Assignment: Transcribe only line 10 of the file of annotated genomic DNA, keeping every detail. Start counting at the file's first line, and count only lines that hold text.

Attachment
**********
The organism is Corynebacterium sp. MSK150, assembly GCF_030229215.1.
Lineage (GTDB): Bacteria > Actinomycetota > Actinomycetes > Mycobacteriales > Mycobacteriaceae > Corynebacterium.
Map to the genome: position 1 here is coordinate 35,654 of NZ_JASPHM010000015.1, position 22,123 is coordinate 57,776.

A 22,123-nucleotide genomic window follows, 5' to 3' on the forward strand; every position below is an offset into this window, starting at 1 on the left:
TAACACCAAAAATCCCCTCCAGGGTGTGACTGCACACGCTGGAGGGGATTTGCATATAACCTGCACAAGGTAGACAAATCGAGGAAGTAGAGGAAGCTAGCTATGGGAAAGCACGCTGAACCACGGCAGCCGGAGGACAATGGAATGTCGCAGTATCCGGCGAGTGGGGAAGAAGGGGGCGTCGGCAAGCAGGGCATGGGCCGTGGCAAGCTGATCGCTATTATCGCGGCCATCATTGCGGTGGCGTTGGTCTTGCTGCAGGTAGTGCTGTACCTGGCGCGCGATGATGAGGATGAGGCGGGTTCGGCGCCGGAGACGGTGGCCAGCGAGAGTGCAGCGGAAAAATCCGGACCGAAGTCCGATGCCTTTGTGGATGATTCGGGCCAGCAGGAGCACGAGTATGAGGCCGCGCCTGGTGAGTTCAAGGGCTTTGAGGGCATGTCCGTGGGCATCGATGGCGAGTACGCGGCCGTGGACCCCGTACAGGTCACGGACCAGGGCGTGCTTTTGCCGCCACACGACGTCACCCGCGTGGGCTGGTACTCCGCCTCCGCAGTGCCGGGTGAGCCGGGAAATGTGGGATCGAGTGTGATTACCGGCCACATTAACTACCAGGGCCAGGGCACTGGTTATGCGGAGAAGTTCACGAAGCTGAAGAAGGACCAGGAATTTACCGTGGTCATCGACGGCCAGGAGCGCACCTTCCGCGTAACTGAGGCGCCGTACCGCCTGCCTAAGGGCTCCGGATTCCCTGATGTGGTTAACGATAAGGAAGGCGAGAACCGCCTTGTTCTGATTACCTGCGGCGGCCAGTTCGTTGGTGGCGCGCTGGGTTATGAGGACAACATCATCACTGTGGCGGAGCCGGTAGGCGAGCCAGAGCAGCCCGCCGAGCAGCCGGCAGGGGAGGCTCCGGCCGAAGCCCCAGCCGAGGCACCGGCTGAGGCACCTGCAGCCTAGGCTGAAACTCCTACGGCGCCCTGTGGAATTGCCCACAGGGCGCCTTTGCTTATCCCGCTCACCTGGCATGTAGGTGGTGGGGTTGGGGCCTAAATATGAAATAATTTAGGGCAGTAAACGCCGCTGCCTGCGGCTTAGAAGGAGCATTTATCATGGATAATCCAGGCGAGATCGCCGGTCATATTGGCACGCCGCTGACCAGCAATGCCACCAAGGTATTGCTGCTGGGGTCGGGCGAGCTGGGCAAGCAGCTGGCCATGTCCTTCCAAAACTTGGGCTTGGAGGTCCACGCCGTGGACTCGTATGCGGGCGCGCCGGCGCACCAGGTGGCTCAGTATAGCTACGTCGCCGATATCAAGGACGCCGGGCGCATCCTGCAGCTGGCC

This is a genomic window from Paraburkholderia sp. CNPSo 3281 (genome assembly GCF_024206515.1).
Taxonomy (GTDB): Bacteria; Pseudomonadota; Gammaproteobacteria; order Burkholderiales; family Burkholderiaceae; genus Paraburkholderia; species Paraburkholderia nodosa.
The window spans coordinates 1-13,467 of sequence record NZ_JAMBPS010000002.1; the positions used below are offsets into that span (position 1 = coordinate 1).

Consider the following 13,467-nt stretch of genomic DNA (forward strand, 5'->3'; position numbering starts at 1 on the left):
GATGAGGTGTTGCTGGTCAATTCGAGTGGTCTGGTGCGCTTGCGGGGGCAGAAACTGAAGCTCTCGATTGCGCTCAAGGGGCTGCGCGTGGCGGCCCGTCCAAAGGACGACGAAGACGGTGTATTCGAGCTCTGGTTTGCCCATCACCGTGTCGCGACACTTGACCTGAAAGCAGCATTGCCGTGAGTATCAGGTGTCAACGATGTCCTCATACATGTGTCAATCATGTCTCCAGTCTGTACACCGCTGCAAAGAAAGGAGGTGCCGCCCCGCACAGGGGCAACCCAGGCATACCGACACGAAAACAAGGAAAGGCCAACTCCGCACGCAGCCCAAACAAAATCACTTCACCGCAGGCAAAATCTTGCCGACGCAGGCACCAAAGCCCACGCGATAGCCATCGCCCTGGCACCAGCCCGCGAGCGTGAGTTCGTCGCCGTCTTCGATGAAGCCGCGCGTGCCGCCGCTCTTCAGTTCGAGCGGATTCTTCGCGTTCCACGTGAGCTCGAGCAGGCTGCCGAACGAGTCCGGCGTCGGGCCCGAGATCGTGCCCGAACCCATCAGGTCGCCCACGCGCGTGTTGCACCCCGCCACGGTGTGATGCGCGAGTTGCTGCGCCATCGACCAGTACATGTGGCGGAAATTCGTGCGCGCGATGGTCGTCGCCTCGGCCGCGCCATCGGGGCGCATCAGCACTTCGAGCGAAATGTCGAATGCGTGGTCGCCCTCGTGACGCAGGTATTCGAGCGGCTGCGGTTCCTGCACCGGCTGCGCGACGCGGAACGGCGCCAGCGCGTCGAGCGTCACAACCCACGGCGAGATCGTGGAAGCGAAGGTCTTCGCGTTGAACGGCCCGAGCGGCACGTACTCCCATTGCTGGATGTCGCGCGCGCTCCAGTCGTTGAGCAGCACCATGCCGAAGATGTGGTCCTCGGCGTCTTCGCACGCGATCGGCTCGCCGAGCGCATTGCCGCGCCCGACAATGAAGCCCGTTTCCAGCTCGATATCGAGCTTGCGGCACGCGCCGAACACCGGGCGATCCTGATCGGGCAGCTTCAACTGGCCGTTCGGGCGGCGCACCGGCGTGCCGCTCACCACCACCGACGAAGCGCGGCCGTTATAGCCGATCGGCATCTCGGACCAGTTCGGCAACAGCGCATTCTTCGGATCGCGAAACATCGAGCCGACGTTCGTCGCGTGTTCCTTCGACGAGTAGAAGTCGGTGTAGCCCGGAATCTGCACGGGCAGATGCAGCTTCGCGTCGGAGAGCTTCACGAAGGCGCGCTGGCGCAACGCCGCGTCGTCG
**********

GATGAGGTGTTGCTGGTCAATTCGAGTGGTCTGGTGCGCTTGCGGGGGCAGAAACTGAAGCTCTCGATTGCGCTCAAGGGGCTGCGCGTGGCGGCCCGTCCAAAGGACGACGAAGACGGTGTATTCGAGCTCTGGTTTGCCCATCACCGTGTCGCGACACTTGACCTGAAAGCAGCATTGCCGTGAGTATCAGGTGTCAACGATGTCCTCATACATGTGTCAATCATGTCTCCAGTCTGTACACCGCTGCAAAGAAAGGAGGTGCCGCCCCGCACAGGGGCAACCCAGGCATACCGACACGAAAACAAGGAAAGGCCAACTCCGCACGCAGCCCAAACAAAATCACTTCACCGCAGGCAAAATCTTGCCGACGCAGGCACCAAAGCCCACGCGATAGCCATCGCCCTGGCACCAGCCCGCGAGCGTGAGTTCGTCGCCGTCTTCGATGAAGCCGCGCGTGCCGCCGCTCTTCAGTTCGAGCGGATTCTTCGCGTTCCACGTGAGCTCGAGCAGGCTGCCGAACGAGTCCGGCGTCGGGCCCGAGATCGTGCCCGAACCCATCAGGTCGCCCACGCGCGTGTTGCACCCCGCCACGGTGTGATGCGCGAGTTGCTGCGCCATCGACCAGTACATGTGGCGGAAATTCGTGCGCGCGATGGTCGTCGCCTCGGCCGCGCCATCGGGGCGCATCAGCACTTCGAGCGAAATGTCGAATGCGTGGTCGCCCTCGTGACGCAGGTATTCGAGCGGCTGCGGTTCCTGCACCGGCTGCGCGACGCGGAACGGCGCCAGCGCGTCGAGCGTCACAACCCACGGCGAGATCGTGGAAGCGAAGGTCTTCGCGTTGAACGGCCCGAGCGGCACGTACTCCCATTGCTGGATGTCGCGCGCGCTCCAGTCGTTGAGCAGCACCATGCCGAAGATGTGGTCCTCGGCGTCTTCGCACGCGATCGGCTCGCCGAGCGCATTGCCGCGCCCGACAATGAAGCCCGTTTCCAGCTCGATATCGAGCTTGCGGCACGCGCCGAACACCGGGCGATCCTGATCGGGCAGCTTCAACTGGCCGTTCGGGCGGCGCACCGGCGTGCCGCTCACCACCACCGACGAAGCGCGGCCGTTATAGCCGATCGGCATCTCGGACCAGTTCGGCAACAGCGCATTCTTCGGATCGCGAAACATCGAGCCGACGTTCGTCGCGTGTTCCTTCGACGAGTAGAAGTCGGTGTAGCCCGGAATCTGCACGGGCAGATGCAGCTTCGCGTCGGAGAGCTTCACGAAGGCGCGCTGGCGCAACGCCGCGTCGTCG